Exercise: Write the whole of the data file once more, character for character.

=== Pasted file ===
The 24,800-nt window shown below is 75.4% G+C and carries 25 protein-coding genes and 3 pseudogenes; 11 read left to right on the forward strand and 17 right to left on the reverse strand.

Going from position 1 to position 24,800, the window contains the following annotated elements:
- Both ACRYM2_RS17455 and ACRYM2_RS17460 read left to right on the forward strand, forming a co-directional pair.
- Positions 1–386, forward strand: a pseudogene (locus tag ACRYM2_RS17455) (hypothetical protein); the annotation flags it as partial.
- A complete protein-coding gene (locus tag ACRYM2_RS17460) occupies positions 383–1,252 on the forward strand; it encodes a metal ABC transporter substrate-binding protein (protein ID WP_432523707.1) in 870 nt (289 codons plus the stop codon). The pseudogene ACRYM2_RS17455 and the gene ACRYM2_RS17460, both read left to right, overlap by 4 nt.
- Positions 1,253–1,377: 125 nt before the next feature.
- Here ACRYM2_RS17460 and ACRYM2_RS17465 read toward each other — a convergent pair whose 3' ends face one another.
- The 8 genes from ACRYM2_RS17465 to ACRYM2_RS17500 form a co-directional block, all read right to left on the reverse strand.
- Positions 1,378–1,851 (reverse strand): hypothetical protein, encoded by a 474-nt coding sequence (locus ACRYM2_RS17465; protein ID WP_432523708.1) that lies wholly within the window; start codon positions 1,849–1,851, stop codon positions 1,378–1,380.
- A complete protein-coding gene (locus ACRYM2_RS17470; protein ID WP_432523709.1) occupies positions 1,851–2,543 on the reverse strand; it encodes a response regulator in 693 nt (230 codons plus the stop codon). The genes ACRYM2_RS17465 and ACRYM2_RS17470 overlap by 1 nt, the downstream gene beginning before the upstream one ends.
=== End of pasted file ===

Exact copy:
The 24,800-nt window shown below is 75.4% G+C and carries 25 protein-coding genes and 3 pseudogenes; 11 read left to right on the forward strand and 17 right to left on the reverse strand.

Going from position 1 to position 24,800, the window contains the following annotated elements:
- Both ACRYM2_RS17455 and ACRYM2_RS17460 read left to right on the forward strand, forming a co-directional pair.
- Positions 1–386, forward strand: a pseudogene (locus tag ACRYM2_RS17455) (hypothetical protein); the annotation flags it as partial.
- A complete protein-coding gene (locus tag ACRYM2_RS17460) occupies positions 383–1,252 on the forward strand; it encodes a metal ABC transporter substrate-binding protein (protein ID WP_432523707.1) in 870 nt (289 codons plus the stop codon). The pseudogene ACRYM2_RS17455 and the gene ACRYM2_RS17460, both read left to right, overlap by 4 nt.
- Positions 1,253–1,377: 125 nt before the next feature.
- Here ACRYM2_RS17460 and ACRYM2_RS17465 read toward each other — a convergent pair whose 3' ends face one another.
- The 8 genes from ACRYM2_RS17465 to ACRYM2_RS17500 form a co-directional block, all read right to left on the reverse strand.
- Positions 1,378–1,851 (reverse strand): hypothetical protein, encoded by a 474-nt coding sequence (locus ACRYM2_RS17465; protein ID WP_432523708.1) that lies wholly within the window; start codon positions 1,849–1,851, stop codon positions 1,378–1,380.
- A complete protein-coding gene (locus ACRYM2_RS17470; protein ID WP_432523709.1) occupies positions 1,851–2,543 on the reverse strand; it encodes a response regulator in 693 nt (230 codons plus the stop codon). The genes ACRYM2_RS17465 and ACRYM2_RS17470 overlap by 1 nt, the downstream gene beginning before the upstream one ends.